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Trex World, Part 28

kelson.philo's picture

Part 28
Link to part 1

Paul was putting in multiple “Requests for Break-time” e-forms as fast as he could hit the submit button. No responses from his super, but no indicator on the messenger profile that he was away, either. And no easy way out of his cube, not now. When he had met with Noel, the chair responded to his trex file and indexed it with the time he was supposed to be at work. This would only happen again when it was time to quit his shift. Until then, getting out of your seat was a matter for your supervisor to consider.

With Geoff bypassing the galvanics, he was stuck with three options. One, push the panic button on his desktop and force the issue. That would mean drawing a lot of attention to himself, to Geoff and to the floor. He have to answer a barrage of questions and all that attention would eat up time that he might not have. Two, wait and see what Geoff was up to. This was obviously some sort of a power play on his part. Get me to freak out and give him an excuse to fire my arse. The third option wasn’t too hot, either. Force himself out of the chair without pushing the panic button and risk giving himself a seizure.

So. Press the panic button shight almighty I almost guarantee myself not being able to post. in time. Farkity-farkity-smark-fark. Does Geoff know I’m on the Triple M circuit? That bastid would have nothing better to do than to snoop around his underlings private lives. Alright so wait and—

“Wondering what’s going on?” came Geoff’s tin-plated voice from somewhere behind him.

Paul swiveled his head back and forth but could find no body to connect it too. “Well, Geoff, I was just about to hit the panic button.”

“Oh, I’m sure you were, Paul-me-boy, but you wouldn’t want that, would you. Be ever so hard to get you precious little raisins out of the shight can, then, wouldn’t it.”

“That’s privileged information, Geoff, how the fark—”

“Does it matter, my man? I’m within my right to keep you as long as work needs done, and by the looks of your queue it still needs done.”

“I’ll hit the panic button, Geoff and then what--”

“Then what indeed, dear Paul. In the time it takes to clear up the formal investigation, you’ll have missed your shot at keeping your raisins alive. And then what, Paulie-boy? Then what. You’ll be so much driftwood in the Game of Life, that’s what.”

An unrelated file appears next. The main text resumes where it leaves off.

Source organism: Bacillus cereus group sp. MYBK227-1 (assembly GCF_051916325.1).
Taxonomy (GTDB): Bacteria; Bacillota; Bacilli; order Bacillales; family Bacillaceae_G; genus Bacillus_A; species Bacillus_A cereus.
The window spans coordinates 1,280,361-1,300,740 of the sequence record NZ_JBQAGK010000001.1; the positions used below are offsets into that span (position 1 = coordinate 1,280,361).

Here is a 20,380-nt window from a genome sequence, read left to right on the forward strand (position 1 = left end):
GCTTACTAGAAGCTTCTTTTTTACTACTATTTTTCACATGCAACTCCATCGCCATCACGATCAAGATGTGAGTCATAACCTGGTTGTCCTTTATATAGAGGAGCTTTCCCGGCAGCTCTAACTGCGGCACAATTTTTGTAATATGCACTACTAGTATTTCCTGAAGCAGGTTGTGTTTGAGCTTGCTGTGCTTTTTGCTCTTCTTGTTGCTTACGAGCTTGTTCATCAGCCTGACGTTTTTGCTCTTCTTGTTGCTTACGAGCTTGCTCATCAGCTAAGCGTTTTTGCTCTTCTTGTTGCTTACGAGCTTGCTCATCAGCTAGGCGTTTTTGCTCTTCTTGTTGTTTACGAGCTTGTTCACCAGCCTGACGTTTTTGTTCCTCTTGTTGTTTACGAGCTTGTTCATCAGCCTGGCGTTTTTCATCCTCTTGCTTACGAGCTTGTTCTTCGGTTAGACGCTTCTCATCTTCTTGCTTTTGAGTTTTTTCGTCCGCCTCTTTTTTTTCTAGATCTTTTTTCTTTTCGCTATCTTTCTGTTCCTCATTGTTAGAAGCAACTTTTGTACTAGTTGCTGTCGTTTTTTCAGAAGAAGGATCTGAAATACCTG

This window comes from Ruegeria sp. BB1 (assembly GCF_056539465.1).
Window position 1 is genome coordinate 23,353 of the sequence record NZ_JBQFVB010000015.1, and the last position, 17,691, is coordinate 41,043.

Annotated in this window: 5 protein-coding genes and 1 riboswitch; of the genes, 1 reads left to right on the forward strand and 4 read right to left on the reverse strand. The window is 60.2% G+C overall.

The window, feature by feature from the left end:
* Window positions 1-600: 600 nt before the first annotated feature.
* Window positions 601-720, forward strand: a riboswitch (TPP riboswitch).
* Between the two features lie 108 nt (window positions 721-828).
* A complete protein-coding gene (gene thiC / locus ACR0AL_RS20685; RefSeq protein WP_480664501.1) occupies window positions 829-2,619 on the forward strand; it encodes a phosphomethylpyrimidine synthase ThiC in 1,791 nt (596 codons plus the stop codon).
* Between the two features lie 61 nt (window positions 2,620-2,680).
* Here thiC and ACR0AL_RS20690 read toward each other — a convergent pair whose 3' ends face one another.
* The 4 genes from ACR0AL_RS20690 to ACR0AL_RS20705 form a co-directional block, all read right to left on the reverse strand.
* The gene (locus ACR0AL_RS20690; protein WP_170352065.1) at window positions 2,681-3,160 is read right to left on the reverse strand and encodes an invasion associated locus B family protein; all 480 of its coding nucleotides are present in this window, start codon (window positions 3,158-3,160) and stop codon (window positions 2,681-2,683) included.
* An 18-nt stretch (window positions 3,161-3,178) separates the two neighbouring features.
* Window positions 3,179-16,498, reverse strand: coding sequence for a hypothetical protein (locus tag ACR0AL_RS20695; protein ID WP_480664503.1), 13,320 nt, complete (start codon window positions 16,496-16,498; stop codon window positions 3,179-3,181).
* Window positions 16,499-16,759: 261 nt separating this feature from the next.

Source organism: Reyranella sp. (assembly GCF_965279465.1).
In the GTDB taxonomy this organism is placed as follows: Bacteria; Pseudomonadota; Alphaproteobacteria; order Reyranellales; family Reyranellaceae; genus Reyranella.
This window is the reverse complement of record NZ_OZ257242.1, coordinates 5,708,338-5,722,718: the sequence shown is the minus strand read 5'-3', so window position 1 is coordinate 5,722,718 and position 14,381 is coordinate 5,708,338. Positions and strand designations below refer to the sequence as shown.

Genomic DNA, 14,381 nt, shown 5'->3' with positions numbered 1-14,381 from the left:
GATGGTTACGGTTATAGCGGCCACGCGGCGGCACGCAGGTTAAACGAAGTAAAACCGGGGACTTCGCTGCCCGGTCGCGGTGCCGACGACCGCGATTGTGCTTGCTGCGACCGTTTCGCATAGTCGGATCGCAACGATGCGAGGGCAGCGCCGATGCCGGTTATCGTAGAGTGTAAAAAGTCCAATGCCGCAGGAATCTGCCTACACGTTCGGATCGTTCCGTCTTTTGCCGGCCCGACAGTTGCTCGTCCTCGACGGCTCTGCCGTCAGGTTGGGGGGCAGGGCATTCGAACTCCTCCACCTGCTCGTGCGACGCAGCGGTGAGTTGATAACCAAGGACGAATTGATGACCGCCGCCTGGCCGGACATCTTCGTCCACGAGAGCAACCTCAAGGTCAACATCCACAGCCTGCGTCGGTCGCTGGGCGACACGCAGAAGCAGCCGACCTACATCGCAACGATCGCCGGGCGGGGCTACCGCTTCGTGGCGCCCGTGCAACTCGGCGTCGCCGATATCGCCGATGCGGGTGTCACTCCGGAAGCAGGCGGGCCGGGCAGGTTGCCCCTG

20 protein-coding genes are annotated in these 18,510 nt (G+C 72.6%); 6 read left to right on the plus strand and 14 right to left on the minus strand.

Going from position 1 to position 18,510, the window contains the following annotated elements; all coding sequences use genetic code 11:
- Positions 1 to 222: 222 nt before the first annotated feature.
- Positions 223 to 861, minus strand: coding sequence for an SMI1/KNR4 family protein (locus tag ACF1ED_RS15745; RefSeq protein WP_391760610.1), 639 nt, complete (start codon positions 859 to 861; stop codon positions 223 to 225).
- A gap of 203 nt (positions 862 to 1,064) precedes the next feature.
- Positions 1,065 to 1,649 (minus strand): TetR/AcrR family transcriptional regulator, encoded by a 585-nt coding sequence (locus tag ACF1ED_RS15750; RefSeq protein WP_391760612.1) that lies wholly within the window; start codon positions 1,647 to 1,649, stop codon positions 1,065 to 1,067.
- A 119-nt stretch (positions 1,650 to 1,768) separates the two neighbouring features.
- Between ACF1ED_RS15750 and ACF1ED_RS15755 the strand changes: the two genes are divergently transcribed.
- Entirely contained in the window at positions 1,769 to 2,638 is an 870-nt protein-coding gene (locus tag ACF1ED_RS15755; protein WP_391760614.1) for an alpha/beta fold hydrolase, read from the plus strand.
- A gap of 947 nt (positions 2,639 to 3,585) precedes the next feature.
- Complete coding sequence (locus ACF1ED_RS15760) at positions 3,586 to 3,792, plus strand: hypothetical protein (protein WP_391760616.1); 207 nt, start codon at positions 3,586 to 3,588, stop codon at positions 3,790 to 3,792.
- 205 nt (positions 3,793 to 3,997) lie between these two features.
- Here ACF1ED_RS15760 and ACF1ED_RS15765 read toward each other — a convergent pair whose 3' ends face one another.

A beat passed.

“So,” Paul said, “What do you want me to do, then?”

“Oh, isn’t it obvious?”

“Quit with the games, Geoff. What do you want.”

“Tell me what you want, Paul.”

Paul sighed. “I want you to switch off the galvanics, Geoff.”

Geoff’s voice chuckled. “Nonono, you’ll need to do better than that, Paul my boy. Gimme some feeling.”

“You’re a sick little fark, you know that, Geoff?”

The voice was low and cold. “Not. Little. Paul. Make your choice, my man.”

Paul sighed again and stared forward into the space ahead of him, not focused on anything. He summoned up what was left of his dignity. “Please Geoff. May I go to the bathroom now?”

Geoff’s voice was bright, cheery and mocking. “Of course, my man, of course. You got three minutes.”

A silent buzzing a vibration through his loins and Paul was safely freed from his chair. There was a rushing sensation, his bladder was more than full. The drive to move was undeniable. The cube chair started to unfold.

“Don’t forget your trex, my man,” Geoff’s voice came from behind him. Paul hopped out of the seat and spun to face the voice, and found no body to attach to it. Damn ultrasonics.

To post or not to post, to that, there is no question, Paul recalled a smarmy feed from his pre-hive days. You go into the hive to network socially, in as many possible ways as you can think of. You get it in your head that being a social networker is just as vital as breathing. Deliberately refusing to network was grounds for early retirement.

I am being maneuvered. I am being set up. Fark this!

How does one act when one is dammed to a fate no matter what decision he makes? Tearing that bastid’s head off of his shoulders would be extremely satisfying in the near short term, but ultimately, it would mean early retirement. Three minutes was enough time to get to the restroom, leak what he had to and get back to his station. Three minutes was not enough to get out of the PanPro building to send off his post safely and get back to his cube before Geoff pulled a “Too Many Occurrences” pink screen and shight-can him on the spot. With his tardies piled skylight high, he’d have no appeal. Then again, if he crashed his raisin’s he’d have no chance of ever getting out from under Geoff’s thumb again. The calmness of inevitability descended on Paul’s shoulders and rubbed a kink out of his neck. He grabbed his trex and sprinted for the restroom.

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